While you or your student is frantically trying to work on an experiment, you can help by guiding them on how to create a hypothesis.
Create a Hypothesis
A hypothesis is not just a random question floating around in the area that anyone can create. In fact, a hypothesis is an important part of the scientific method. Therefore, we will look at it in that context. Reviewing the steps that come before hypothesis creation in the scientific method will allow you to see how a proper hypothesis should be formed.
The steps to create a hypothesis are:
- Ask a question
- Gather background information
- Form the hypothesis
Ask a Question
In the scientific method, the first step is to ask a question. For the most basic learners and even some intermediate learners, try focusing around the concepts of who, what, where, when, why, and how. These suggestions should help you to get started with the development of your question.
We are not saying that you should necessarily use the following suggestions, as many of them may already have been answered. However, they are just examples of the format that you want to follow for the “ask a question” phase.
- How long does it take carrots to grow?
- Why does the sky get darker earlier?
- What happened to the dinosaurs?
- How did we evolve from monkeys?
See how these are all simple questions with rather complex answers? Even if you are well advanced in the scientific field, you can still use this model. The difference here though is that you might not need to sit down a formulate a question. You might just have questions posed to you, or you might wind up coming up with questions very quickly. In general, you just might not need to brainstorm as much.
Gather Background Information
Before you really begin to form your hypothesis, you need to do some research on your topic. You will start with your question as a basis. You might think that you should immediately go into your hypothesis, and that you should not bother to gather information before that. However, you are incorrect.
Say that the question that you want to answer has no answer, or perhaps you are not correct in your assumptions about the topic. Doing some basic and often simple research will prevent you from finding out this information when you are knee deep in your experiment.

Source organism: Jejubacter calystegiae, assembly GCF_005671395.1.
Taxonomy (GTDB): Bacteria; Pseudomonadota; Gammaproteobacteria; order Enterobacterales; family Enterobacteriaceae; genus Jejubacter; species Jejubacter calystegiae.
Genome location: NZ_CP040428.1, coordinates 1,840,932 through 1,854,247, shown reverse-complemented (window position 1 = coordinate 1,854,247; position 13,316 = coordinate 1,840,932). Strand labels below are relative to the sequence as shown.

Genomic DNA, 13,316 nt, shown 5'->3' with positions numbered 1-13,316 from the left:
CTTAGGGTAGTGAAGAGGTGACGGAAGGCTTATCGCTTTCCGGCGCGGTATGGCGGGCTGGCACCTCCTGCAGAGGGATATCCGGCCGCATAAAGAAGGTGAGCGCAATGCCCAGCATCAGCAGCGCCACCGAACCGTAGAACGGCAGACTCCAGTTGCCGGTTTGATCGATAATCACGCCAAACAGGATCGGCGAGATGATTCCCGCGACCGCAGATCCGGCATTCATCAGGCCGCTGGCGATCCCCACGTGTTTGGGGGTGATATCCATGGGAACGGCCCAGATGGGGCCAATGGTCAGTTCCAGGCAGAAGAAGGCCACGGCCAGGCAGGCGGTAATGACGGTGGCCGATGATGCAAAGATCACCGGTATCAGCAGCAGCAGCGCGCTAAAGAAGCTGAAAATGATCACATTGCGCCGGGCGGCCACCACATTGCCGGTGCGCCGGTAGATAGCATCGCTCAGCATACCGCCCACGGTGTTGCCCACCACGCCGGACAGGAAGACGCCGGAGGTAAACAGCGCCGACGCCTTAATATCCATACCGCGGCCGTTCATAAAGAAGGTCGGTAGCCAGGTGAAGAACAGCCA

For example, let’s say that question that you posed was, “How did we evolve from monkeys?” If you do some basic research, you will find that Charles Darwin did not say that we evolved from monkeys, as many people seem to think that he said. In fact, Darwin said that human beings and apes shared a common ancestor. This statement is radically different than “humans evolved from monkeys.” Finding this fact out now is important to later success in your experiment.
Form the Hypothesis
Now that you have gathered sufficient information about your general topic, it is time to narrow it down into a more specific unit that you can actually conduct an experiment on.
Let us return to the questions we posed above, and put them into a hypothesis format. They are usually formed as a statement but can be made in question form.
- If we plant carrots in deeper soil it will take them longer to grow than in shallow soil.
- How does the Earth’s rotation affect the number of daylight hours?
- If we study marine fossils found in the arctic, we will see that dinosaurs disappeared when a comet hit the Earth.
- Human beings are not descended from apes but share a common ancestor.
Test the Hypothesis
A hypothesis involves a statement about what you will do, but also what you expect to happen or speculation about what could occur. Once you have created your hypothesis you will then need to test it, analyze the data and form your conclusion. To read more about hypothesis testing go to Examples of Hypothesis Testing.